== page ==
The Philippine Securities and Exchange Commission (SEC) says it is preparing what it believes will be the first successful insider trading prosecution in its 58-year history.
Associate Commissioner Perfecto Yasay says Asia's oldest SEC, founded in 1936, is preparing a case involving minor oil firm Interport Resources Corp."I feel very strongly that a successful prosecution and conviction can be had," Mr. Yasay said in an interview last week.
He said a prosecution would provide tangible evidence of major changes within the SEC, which is widely regarded as steeped in corruption.
''We've never had any success- ful prosecution for insider trading or other deceitful practice," said Mr. Yasay, a former lawyer invit- ed by President Fidel Ramos's government to join the SEC 18 months ago.
SEC stories are commonplace in the investment community - of lavish gifts, trips abroad and bundles of profitable new share issues for its officials.
While not denying corruption exists, Mr. Yasay says nobody ever seems to want to back up these stories with hard evidence.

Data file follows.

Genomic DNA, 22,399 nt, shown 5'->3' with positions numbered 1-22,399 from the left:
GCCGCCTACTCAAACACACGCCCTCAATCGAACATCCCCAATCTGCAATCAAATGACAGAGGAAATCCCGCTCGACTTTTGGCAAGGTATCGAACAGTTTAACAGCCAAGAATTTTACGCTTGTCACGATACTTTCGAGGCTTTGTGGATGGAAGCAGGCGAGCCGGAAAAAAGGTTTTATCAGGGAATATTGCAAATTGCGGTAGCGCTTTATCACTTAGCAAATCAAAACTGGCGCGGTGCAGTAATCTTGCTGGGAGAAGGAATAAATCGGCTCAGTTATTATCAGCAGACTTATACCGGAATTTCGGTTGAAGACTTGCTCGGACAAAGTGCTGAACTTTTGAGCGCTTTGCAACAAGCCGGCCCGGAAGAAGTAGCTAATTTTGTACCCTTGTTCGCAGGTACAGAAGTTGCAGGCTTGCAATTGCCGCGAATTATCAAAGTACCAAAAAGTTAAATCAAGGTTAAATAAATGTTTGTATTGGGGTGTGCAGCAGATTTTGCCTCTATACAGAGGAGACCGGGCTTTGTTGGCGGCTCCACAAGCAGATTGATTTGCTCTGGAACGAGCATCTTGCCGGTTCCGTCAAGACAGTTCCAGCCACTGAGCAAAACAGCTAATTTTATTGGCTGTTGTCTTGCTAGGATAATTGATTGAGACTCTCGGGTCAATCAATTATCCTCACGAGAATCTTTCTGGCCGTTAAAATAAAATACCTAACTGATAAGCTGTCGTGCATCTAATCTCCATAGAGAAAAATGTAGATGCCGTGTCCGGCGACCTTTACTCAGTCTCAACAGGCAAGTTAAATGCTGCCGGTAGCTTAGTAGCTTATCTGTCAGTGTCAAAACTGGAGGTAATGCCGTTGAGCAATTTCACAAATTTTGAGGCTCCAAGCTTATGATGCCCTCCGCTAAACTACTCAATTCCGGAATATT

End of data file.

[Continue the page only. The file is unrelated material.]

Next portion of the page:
''We've heard lots of accusations. But I wish anyone who says that SEC officers are corrupt will have the courage to give us the evidence so that we will be able to prosecute," he said.
Some of the changes are designed to make the SEC more open.
The regulator currently has no formal mechanism for making its decisions public and holds most of its hearings behind closed doors. The SEC has extensive powers of its own to impose fines and to arbitrate in corporate disputes.
Mr. Yasay said information systems were being set up with the help of an $8 million U.S. grant and he hopes more SEC deliberations will be in public.
SEC procedures are also being revised so more decisions are delegated and the five commissioners are free to spend more time on policy matters.
This will also help reduce the risk of corruption as it will provide for more oversight within the SEC, he said.
Mr. Yasay concedes he has had differences of opinion with SEC Commissioner Rosario Lopez who, like the other senior officials, is a 20-year veteran of the agency.
But he rejects reports of a major rift. "We work together as a team," he said.
He also pays tribute to the Philippine Stock Exchange, which is currently waging its own campaign to stamp out rampant trading malpractices.
''We are committed to match what they have done," he said.
It was the PSE which initiated the probe into Interport after its share prices rose sharply just before it announced a tie-up with Malaysian interests.
Mr. Yasay said the Department of Justice had also been invited to join the Interport investigation to ensure that any prosecution had as good a chance as possible of succeeding.